The first pumping stage 26 comprises a gas inlet 30 and a gas outlet 32. The second pumping stage 28 comprises a gas inlet 34 and a gas outlet 36. The gas inlet 30 of the first stage 26 is arranged with suitable pipework to receive the effluent gas stream 12 from the dry pumping arrangement 16 for pre scrubbing treatment in the first stage 26. The gas outlet 32 of the first stage is arranged with suitable pipework to exhaust gas to the abatement apparatus 22. A liquid gas separator may be provided between the first stage 26 of the liquid ring pump 20 and the abatement apparatus 22 to separate gas from water exhausted from the first stage 26. However, as indicated in more detail below, a separator may not be preferred in certain abatement applications.

The abatement apparatus 22 treats gas exhausted from the first stage 26 of the liquid ring pump 20 for example by plasma reaction or combustion.

The gas inlet 34 of the second stage 28 of the liquid ring pump 20 is arranged with suitable pipework to receive gas treated by the abatement apparatus 22 for treatment by the second stage 28. The gas outlet 36 of the second stage is arranged with suitable pipework to exhaust gas to a facility 38 after the effluent gas stream has been treated by the second stage of the liquid ring pump.

In this way, the effluent gas stream can be treated in series by the first stage 26 of the liquid ring pump 20, the abatement apparatus 22 and the second stage 28 of the liquid ring pump.

The two- stage pumping arrangement of the liquid ring pump 20 may take a number of suitable forms. Figure 2 shows a radial cross-section taken through a pumping chamber and rotor of one suitable arrangement of the liquid ring pump 20. The section is taken generally perpendicularly to the axis X of the pump.

Liquid ring pumps are well known in the art and the pumping mechanism of a typical pump is shown in Figure 6. A liquid ring 100 is formed around an outer periphery of a generally cylindrical pumping chamber 102 on rotation of a rotor 104 mounted for rotation about an axis X which is eccentric to the central axis C of the pumping chamber. The rotor has blades 106 that extend radially outwardly from a hub 108 and are equally spaced around the rotor. With rotation of the rotor, the blades engage the liquid conveyed to the chamber from a source of liquid 110 forming an annular ring inside the pumping chamber.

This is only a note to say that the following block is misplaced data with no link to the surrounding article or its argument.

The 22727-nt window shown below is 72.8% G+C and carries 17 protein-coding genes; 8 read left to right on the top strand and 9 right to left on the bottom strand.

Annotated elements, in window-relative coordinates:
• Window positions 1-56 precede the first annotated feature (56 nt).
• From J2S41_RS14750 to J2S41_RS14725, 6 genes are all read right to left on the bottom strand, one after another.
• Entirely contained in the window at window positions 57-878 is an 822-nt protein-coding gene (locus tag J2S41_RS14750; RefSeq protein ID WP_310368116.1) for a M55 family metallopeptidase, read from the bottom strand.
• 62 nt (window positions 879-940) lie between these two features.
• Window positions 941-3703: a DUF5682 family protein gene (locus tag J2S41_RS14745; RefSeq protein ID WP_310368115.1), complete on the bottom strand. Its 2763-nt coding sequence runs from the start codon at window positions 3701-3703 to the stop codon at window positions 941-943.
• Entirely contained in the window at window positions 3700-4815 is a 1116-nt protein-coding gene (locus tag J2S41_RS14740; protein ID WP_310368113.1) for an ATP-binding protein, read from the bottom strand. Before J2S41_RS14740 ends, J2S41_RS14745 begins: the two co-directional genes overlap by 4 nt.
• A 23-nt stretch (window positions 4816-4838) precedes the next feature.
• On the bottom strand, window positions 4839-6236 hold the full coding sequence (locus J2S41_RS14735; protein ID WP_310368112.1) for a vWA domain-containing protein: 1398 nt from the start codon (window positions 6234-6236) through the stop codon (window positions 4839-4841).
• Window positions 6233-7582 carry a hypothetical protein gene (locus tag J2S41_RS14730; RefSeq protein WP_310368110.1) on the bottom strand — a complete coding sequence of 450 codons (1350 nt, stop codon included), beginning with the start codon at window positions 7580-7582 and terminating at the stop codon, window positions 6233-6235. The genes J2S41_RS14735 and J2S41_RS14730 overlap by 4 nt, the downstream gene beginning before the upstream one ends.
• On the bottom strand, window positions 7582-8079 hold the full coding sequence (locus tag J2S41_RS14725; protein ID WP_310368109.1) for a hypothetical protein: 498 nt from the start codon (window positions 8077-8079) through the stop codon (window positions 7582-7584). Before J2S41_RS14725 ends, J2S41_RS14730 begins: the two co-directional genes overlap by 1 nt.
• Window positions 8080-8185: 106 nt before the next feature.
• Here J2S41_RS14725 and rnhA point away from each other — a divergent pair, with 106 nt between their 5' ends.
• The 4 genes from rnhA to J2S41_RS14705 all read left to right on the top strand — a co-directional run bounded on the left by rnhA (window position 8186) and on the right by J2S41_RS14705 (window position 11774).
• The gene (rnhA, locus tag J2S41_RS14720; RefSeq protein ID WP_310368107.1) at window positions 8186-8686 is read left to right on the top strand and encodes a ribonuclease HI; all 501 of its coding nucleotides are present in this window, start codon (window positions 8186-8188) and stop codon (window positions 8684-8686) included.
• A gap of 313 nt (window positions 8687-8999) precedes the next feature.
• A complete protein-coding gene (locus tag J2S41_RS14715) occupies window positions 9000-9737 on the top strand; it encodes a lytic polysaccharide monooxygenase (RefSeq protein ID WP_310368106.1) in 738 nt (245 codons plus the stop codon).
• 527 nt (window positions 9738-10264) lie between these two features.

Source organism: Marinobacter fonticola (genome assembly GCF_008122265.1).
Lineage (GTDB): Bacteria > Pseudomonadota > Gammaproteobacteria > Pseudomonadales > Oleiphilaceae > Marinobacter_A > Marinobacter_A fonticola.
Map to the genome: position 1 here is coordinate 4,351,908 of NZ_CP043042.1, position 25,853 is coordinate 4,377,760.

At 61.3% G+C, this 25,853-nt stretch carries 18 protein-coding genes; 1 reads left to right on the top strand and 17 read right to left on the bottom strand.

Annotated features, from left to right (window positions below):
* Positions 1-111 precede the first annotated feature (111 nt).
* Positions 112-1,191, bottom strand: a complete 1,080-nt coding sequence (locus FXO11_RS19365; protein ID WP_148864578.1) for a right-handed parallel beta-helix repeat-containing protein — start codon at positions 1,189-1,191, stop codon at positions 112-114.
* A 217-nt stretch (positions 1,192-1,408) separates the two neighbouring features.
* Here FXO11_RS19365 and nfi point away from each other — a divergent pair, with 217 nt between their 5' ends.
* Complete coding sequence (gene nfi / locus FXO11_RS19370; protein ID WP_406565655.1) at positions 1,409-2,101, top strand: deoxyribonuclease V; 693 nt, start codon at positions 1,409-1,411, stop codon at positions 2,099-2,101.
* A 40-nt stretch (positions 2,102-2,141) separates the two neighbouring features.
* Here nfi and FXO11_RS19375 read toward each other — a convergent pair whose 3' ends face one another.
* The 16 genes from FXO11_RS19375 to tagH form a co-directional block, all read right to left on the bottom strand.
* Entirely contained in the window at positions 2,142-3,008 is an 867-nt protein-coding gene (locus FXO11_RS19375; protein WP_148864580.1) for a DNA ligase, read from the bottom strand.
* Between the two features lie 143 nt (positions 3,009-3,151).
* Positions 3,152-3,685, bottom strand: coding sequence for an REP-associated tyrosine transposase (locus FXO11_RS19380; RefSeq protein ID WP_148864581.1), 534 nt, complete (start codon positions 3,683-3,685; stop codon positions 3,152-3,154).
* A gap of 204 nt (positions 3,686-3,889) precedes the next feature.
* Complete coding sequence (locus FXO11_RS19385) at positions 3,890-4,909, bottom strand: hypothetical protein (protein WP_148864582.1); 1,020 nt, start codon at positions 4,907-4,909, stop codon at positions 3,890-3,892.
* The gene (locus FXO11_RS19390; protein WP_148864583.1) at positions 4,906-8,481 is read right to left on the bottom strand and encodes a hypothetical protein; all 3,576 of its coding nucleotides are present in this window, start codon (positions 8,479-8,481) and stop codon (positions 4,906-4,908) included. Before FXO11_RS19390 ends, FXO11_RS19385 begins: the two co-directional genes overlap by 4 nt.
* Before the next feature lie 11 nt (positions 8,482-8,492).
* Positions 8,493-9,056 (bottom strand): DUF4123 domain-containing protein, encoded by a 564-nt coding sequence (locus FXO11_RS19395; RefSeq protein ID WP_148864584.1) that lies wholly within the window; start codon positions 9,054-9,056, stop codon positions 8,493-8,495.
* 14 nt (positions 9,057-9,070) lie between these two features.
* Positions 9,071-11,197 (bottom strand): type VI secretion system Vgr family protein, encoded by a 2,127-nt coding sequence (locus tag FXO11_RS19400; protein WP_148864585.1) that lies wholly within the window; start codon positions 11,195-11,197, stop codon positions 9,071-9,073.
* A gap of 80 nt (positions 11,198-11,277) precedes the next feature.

This means that gas entering through an inlet 112 that enters compression regions 114 located between adjacent rotor blades 106 is moving radially outward, away from the rotor hub, while on the outlet side of the pump the gas is moving radially inward toward the rotor hub prior to exhaust through outlet 116. This results in a piston-type pumping action on the gas passing through the pump. That is, the compression regions increase and decrease in volume through rotation of the rotor. The compression regions are defined by adjacent rotor blades, the liquid ring and an outer surface 118 of the hub. Accordingly, gas is pumped through a single stage for each rotation of the rotor.

The Figure 2 arrangement provides a pumping chamber which is non-circular in cross-section such that gas can be pumped from the gas inlets to the gas outlets of the first and second stages for each half rotation of the rotor. That is, the pump is configured so that a rotor is received for forming a liquid ring in the pumping chamber and pumping gas from the gas inlet to the gas outlet of the first stage and from the gas inlet to the gas outlet of the second stage of the pump. As described in more detail below, the liquid ring is not cylindrical in Figure 2 as would be the case in a typical liquid ring pump, and instead may be elliptical or generally elliptical.